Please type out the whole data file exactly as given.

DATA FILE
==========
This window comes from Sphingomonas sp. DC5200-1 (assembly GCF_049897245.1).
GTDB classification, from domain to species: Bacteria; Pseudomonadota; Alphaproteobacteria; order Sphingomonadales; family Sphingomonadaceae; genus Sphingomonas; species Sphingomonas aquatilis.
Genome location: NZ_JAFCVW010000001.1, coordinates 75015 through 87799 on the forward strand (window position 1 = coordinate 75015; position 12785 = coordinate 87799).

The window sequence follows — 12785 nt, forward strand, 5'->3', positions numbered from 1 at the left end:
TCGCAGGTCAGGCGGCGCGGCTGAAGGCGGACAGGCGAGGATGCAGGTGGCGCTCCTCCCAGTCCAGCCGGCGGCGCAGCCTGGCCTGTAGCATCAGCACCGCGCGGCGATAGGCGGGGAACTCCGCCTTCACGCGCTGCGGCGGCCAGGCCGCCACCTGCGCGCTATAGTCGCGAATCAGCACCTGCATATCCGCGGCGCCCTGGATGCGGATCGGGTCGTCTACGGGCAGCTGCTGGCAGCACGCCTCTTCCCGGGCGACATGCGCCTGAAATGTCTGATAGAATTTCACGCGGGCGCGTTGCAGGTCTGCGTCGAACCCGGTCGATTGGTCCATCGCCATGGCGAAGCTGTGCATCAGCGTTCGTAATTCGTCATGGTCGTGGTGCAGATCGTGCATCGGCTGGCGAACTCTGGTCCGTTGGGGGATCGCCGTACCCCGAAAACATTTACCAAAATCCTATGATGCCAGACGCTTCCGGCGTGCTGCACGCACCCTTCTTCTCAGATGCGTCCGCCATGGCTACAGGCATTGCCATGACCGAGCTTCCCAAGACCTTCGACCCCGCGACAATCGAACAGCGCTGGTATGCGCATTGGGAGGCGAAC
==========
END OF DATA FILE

This window comes from Sphingomonas sp. DC5200-1 (assembly GCF_049897245.1).
GTDB classification, from domain to species: Bacteria; Pseudomonadota; Alphaproteobacteria; order Sphingomonadales; family Sphingomonadaceae; genus Sphingomonas; species Sphingomonas aquatilis.
Genome location: NZ_JAFCVW010000001.1, coordinates 75015 through 87799 on the forward strand (window position 1 = coordinate 75015; position 12785 = coordinate 87799).

The window sequence follows — 12785 nt, forward strand, 5'->3', positions numbered from 1 at the left end:
TCGCAGGTCAGGCGGCGCGGCTGAAGGCGGACAGGCGAGGATGCAGGTGGCGCTCCTCCCAGTCCAGCCGGCGGCGCAGCCTGGCCTGTAGCATCAGCACCGCGCGGCGATAGGCGGGGAACTCCGCCTTCACGCGCTGCGGCGGCCAGGCCGCCACCTGCGCGCTATAGTCGCGAATCAGCACCTGCATATCCGCGGCGCCCTGGATGCGGATCGGGTCGTCTACGGGCAGCTGCTGGCAGCACGCCTCTTCCCGGGCGACATGCGCCTGAAATGTCTGATAGAATTTCACGCGGGCGCGTTGCAGGTCTGCGTCGAACCCGGTCGATTGGTCCATCGCCATGGCGAAGCTGTGCATCAGCGTTCGTAATTCGTCATGGTCGTGGTGCAGATCGTGCATCGGCTGGCGAACTCTGGTCCGTTGGGGGATCGCCGTACCCCGAAAACATTTACCAAAATCCTATGATGCCAGACGCTTCCGGCGTGCTGCACGCACCCTTCTTCTCAGATGCGTCCGCCATGGCTACAGGCATTGCCATGACCGAGCTTCCCAAGACCTTCGACCCCGCGACAATCGAACAGCGCTGGTATGCGCATTGGGAGGCGAAC